At first, Krista Melo saw no real downside when the COVID-19 pandemic forced her and most of her Duke Health Technology Solutions colleagues to shift to remote work around a year ago. She could be with her husband and young son more and save time without the roughly half-hour commute between her Raleigh home and workspace in Research Triangle Park.
But as the applications analyst worked remotely, Melo noticed the transition wore on her. Her normally upbeat attitude had disappeared, and she couldn’t shake small frustrations as easily.
“At first I didn’t realize why I was more stressed and emotional,” said Melo. “It wasn’t until the summer when I realized ‘Oh, I’m not getting any alone time. And I need that.”
For workers who became remote due to the pandemic, the loss of a commute has reshaped days with people saving an average of 41 minutes per day without a commute, according to a Harvard Business Review report. At points during the pandemic, the Bureau of Transportation Statistics reported that the number of trips by North Carolina drivers fell by as much as 45 percent compared with the same periods a year earlier.
While not necessarily fun, commutes once served as buffers between work and home, helpful constants in a daily routine or welcome doses of solitude.
“A commute can give people space to make the transition from work to home, to unwind and leave work literally in the rear view mirror,” said Laura Weisberg, assistant professor in Duke Psychiatry & Behavioral Sciences. “For some people, it’s an opportunity to process things through and put them away. It provides a space for reflection or to listen to a good podcast or some good music.”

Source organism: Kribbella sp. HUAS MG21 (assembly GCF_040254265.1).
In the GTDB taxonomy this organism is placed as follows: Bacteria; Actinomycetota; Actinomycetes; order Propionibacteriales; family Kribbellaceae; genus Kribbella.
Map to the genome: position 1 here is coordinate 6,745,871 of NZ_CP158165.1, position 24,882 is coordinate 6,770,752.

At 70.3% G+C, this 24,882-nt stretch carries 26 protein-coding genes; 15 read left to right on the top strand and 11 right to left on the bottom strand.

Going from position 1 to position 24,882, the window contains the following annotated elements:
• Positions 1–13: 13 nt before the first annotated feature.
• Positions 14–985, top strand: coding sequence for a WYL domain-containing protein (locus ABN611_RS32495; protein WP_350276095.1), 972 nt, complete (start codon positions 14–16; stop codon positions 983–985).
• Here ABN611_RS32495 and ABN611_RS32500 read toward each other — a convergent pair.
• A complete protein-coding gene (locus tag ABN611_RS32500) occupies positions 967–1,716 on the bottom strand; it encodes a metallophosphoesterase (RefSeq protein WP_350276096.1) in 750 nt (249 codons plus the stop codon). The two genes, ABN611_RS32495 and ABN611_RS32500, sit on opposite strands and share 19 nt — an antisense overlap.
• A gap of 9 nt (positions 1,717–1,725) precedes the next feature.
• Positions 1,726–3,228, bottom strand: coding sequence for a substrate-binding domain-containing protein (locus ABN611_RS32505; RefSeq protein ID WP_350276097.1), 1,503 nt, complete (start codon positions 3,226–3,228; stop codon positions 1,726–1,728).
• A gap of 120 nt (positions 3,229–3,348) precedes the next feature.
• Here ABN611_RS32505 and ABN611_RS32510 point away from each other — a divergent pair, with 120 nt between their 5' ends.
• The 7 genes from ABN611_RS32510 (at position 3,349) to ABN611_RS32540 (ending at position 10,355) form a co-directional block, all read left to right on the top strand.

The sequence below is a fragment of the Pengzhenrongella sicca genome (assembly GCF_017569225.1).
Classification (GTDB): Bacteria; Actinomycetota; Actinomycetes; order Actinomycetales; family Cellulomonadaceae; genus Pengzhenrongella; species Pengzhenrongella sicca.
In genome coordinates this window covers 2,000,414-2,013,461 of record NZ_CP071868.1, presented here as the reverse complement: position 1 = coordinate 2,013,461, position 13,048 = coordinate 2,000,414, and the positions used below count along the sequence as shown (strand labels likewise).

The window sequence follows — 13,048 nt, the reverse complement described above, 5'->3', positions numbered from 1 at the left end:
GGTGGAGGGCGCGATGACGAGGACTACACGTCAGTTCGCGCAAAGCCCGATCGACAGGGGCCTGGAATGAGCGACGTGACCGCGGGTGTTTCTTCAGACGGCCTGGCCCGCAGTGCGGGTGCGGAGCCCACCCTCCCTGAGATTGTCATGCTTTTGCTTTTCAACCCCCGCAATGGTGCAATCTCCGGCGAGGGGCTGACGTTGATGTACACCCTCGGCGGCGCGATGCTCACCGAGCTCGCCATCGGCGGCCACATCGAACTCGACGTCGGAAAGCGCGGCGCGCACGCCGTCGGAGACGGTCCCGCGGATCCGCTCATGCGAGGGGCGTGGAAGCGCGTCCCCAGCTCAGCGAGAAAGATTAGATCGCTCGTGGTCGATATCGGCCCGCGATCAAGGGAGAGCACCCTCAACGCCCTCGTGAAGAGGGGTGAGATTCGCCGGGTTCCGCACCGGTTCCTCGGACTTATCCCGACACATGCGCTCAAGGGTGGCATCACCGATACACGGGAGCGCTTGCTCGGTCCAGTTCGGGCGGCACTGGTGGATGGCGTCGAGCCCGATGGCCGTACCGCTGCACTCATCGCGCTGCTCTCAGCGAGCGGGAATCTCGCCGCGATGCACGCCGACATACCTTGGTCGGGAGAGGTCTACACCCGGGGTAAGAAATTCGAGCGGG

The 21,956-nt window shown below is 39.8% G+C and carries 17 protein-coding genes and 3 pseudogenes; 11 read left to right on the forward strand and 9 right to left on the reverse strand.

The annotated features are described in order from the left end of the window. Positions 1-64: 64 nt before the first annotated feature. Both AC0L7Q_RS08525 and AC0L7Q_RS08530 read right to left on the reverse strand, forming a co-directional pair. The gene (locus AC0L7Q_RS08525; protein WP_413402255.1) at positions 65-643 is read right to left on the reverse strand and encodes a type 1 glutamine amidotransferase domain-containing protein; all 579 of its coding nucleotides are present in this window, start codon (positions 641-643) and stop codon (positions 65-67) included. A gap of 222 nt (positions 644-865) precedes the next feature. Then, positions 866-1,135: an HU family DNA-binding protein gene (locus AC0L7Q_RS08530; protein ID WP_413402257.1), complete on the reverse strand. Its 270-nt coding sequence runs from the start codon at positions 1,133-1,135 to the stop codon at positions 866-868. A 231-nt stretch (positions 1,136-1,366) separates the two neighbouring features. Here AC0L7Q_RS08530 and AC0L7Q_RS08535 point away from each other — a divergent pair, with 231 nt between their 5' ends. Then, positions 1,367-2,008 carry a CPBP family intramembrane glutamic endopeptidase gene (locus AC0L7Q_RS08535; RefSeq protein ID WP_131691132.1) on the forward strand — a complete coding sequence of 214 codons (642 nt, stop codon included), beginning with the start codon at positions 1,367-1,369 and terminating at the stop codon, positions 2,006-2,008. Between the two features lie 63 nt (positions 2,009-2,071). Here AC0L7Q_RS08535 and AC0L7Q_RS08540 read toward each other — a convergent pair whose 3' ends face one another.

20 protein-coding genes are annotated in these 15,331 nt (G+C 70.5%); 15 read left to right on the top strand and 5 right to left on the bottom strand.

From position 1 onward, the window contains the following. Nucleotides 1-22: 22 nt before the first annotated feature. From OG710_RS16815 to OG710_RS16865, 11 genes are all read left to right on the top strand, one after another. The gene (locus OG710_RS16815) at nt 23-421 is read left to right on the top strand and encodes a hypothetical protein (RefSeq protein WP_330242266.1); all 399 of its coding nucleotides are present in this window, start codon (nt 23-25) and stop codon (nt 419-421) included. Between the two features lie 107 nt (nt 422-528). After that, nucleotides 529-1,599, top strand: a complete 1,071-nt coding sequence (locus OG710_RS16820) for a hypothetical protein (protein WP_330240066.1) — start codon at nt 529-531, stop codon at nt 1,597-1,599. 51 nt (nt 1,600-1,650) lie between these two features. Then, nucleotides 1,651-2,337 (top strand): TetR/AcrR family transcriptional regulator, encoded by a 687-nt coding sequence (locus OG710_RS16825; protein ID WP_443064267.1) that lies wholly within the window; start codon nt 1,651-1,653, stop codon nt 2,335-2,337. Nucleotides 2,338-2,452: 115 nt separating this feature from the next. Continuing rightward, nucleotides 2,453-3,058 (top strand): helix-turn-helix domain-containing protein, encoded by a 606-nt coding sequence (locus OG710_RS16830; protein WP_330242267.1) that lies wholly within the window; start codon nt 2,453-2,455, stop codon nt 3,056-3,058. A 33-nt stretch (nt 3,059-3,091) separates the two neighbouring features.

Meet colleagues who found the loss of their commute to be a challenge but found ways to fill the gap.
Create a New Buffer
It took Duke Clinical Research Institute’s Tina Harding a few weeks to figure out why, after a day of remote work, she often had no energy.
“I’d stop working at 5 and sit down and never get back up again,” said Harding, a clinical trials project leader . “I thought, ‘Wait a minute? What did I used to do? I wasn’t like this before.’”
The problem, she discovered, was that the 15-minute commute from her Durham Centre office downtown to her home in north Durham, gave her a routine and eased her transition from work to home life.
“At work, you’re going 90 miles an hour and then, boom, it stops,” Harding said. “My brain was burned out. I realized how much I actually enjoyed the car ride home. It actually gave me time to think things through, make a plan and figure out where I was going from there.”
Weisberg said that most people benefit from having a structure to their day. When you take out one piece – such as a commute – it can throw things out of balance. So finding something else to stand in for that missing piece can be helpful.
“At the end of a workday, you may no longer have a commute, but you can have something on your schedule that acts as a bridge and gives you what you got from a commute,” Weisberg said. “That could be all different kinds of things.”